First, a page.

Make buildings accessible to all
Natchez boosters often advertise our city as a warm and welcoming place for retirees and rightfully so with the beautiful scenery and the friendly local people.
But, walk a few blocks in the shoes of a senior citizen or visitor to Natchez trying to complete simple tasks such as paying a bill, buying a burger or visiting the doctor, and it can feel like little thought has been given to making our buildings more user-friendly for the elderly or disabled.
Some attempts to address the problem are puzzling. For instance, one national chain restaurant has a wheelchair ramp, but the entry door opens to the outside, making it impossible to steer a wheelchair through. The wheelchair ramp at one bank is too long, like a 20-yard-long runway. Seven steps greet you at the front, with heavy large doors that also open outward.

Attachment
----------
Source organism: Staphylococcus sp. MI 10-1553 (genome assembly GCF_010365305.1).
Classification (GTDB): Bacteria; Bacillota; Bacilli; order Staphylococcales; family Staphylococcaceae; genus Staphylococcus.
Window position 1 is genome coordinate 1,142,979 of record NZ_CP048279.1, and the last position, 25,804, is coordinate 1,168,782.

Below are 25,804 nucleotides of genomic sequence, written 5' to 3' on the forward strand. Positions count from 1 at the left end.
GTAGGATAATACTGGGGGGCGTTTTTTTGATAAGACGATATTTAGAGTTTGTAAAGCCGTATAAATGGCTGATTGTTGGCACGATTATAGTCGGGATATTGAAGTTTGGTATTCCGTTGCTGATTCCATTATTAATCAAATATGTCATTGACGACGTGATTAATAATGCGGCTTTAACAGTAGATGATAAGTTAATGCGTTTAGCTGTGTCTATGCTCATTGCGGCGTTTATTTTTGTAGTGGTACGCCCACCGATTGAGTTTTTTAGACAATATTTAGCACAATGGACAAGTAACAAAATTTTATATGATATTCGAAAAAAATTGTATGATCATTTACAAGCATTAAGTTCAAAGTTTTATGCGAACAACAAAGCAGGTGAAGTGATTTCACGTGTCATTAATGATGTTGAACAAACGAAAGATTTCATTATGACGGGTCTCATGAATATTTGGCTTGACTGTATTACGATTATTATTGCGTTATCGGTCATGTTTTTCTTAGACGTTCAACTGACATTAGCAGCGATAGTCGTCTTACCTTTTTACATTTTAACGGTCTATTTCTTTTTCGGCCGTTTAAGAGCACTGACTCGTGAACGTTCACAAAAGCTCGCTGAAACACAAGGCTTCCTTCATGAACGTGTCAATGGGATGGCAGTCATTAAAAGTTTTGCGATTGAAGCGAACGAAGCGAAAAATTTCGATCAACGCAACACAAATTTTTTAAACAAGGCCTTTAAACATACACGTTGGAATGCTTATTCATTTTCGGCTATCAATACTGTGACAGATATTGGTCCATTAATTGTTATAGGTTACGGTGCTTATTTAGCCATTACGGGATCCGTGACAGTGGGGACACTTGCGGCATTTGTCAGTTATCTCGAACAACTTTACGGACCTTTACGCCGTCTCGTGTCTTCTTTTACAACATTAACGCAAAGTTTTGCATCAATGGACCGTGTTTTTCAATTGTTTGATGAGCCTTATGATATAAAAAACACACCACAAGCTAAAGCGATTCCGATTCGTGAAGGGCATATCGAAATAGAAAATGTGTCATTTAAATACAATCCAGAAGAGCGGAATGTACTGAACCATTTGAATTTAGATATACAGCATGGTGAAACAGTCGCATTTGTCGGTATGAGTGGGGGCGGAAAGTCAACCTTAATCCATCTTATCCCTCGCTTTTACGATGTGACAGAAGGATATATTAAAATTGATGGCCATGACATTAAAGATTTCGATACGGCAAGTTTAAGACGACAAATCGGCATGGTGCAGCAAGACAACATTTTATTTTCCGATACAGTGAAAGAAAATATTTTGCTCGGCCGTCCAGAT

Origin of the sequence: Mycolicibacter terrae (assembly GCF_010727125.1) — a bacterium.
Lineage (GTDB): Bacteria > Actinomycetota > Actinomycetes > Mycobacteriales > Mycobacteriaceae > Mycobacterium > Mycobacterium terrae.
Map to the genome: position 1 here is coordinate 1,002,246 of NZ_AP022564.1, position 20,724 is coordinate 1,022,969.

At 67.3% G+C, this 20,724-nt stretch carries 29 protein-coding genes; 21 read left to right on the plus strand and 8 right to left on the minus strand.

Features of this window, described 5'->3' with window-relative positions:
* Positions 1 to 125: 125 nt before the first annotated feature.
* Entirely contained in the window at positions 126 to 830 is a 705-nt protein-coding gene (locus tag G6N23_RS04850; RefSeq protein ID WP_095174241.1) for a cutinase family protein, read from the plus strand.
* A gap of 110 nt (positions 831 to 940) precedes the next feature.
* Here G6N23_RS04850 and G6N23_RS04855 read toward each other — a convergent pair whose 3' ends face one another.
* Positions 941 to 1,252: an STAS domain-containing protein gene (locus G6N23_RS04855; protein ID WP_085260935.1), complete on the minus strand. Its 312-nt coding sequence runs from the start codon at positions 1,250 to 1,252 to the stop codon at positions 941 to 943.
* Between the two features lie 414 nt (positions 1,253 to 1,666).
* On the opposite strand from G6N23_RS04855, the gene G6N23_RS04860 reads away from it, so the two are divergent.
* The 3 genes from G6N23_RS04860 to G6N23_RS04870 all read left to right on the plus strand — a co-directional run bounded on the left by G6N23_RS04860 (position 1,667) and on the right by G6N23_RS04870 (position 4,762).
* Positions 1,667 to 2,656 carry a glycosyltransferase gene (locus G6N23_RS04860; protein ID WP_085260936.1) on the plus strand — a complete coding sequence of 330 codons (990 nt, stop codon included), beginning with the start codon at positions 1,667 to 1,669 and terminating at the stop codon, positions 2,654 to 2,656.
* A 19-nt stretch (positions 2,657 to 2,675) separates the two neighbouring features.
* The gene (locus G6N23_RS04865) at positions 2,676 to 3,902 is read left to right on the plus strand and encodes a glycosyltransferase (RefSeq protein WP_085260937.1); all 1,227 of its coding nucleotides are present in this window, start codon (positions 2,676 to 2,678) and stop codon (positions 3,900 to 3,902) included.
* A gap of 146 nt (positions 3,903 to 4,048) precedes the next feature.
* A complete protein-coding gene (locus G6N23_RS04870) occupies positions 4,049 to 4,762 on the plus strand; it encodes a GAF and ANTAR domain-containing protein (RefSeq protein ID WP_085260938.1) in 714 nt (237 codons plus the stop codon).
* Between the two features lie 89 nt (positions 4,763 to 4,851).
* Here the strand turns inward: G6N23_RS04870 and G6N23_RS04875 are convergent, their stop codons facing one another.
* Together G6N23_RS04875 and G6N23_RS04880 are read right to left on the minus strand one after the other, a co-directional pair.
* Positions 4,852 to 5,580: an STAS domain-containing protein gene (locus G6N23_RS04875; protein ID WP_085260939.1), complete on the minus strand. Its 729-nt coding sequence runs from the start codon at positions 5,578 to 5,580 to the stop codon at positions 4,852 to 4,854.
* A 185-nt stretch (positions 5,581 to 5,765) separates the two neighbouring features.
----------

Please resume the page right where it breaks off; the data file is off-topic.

Another bank in town has heavy glass doors that open toward the customer.
Even some government buildings present a challenge. Natchez City Hall is a complete maze, almost daring a person in a wheelchair to find his or her way into the building. This may be helped by simple signage pointing a handicapped visitor to an accessible route.
As someone who has had to navigate a patient up a wheelchair ramp at the Mississippi Division of Medicade’s office at Canal and State Streets, I can say with no exaggeration that it is a disaster waiting to happen.
Both doors at the main U.S. Post Office at the corner of Jefferson and Canal streets open outward, too.
These places are by no means the worst or only buildings in Natchez that present certain members of the community with the challenge of getting into a place.
Being somewhat “in compliance” is never enough when your accessibility stops at the top of the wheelchair ramp and you can’t get in the door.
With seniors living longer and remaining active, it is a good idea to be aware of how we can enhance their quality of life.
Lee Early Nelson,